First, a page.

The same principal can be carried over into…well most aspects of life. You never want to let your frustration or fear get the best of you. And if your competitors smell fear, they’re bound to exploit that fear. Better to focus on what you’re good at. Better to play the game on your own terms. Playing the game any other way will lead to frustration, unhappiness and ultimately, it’ll lead to you being off your game and not at your best.

There are a few strategies for playing the game on your own terms:

Avoid Rants
According to the experts at the MITA Brain Based Center [], ranting is literally bad [] for the health and bad for productivity. Ranting is generally a result of frustration, but ranting rarely leads to solutions; instead ranting begets more ranting. The more you rant, the more you wire your brain to rant more. Ranting also increases cortisol (a brain chemical that shuts down learning while increasing anxiety levels) and decreases serotonin (a brain chemical that sustains healthy immune systems).

For a good six months I ranted about everything at work that I disagreed with or made me unhappy. I started dreading work. I was always expecting some new stressor and ranting about what I saw as poor management. I even became passively defiant. Eventually my response to any new request was irritation and to try to get out of the addition to my work load. Eventually this job I had love so much in the beginning became the least enjoyable part of my day, and I had to do it eight hours a day for five days a week. Before I knew it, I was starting to hate my job even though I was doing what I’d always wanted to do.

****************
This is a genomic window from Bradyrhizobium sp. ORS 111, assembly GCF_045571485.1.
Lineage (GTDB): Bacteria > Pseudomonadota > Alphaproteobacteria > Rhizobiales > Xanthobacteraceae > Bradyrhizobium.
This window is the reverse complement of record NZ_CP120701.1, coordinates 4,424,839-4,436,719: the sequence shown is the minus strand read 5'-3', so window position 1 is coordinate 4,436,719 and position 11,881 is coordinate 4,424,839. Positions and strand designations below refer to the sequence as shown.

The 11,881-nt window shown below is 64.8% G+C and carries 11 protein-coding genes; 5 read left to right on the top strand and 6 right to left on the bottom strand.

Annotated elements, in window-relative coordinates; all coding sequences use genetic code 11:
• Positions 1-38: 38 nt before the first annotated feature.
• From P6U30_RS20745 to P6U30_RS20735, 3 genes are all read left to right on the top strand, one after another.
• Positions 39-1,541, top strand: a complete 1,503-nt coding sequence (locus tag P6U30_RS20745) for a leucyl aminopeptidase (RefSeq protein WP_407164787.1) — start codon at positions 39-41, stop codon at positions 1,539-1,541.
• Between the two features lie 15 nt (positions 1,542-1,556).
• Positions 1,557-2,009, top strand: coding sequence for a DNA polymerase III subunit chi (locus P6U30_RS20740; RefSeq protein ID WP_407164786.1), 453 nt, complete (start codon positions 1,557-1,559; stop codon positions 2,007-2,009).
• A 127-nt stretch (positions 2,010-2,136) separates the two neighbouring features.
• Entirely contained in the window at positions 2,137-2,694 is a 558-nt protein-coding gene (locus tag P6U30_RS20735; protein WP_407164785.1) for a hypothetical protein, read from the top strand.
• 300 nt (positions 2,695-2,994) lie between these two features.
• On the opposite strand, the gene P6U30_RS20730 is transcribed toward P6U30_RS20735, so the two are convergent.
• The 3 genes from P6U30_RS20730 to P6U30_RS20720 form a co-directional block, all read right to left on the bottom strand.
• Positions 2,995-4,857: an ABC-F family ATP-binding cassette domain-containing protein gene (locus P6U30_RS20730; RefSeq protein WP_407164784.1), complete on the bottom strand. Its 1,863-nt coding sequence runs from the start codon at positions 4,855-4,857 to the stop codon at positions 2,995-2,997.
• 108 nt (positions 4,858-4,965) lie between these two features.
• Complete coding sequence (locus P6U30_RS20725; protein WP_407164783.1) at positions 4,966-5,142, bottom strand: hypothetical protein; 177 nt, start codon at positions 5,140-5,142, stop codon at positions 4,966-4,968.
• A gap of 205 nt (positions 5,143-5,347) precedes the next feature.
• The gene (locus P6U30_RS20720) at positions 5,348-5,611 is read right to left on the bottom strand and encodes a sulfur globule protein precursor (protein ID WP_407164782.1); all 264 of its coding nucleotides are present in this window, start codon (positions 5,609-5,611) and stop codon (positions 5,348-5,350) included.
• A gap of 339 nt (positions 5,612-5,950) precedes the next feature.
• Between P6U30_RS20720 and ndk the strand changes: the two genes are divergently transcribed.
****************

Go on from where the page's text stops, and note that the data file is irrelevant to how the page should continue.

Sure I could have continued ranting against management and blaming others for my unhappiness, but that was only making things worse. It was time for some introspection. Where was I putting my energy? I was putting my energy into this toxic ranting and it was bleeding into every aspect of my work life and even affecting co-workers. When I decided to begin curbing my rants (by first recognizing when I was getting started on one), the heaviness of discontent began to lift and I was able to enjoy my work again, consequently becoming more happy and productive.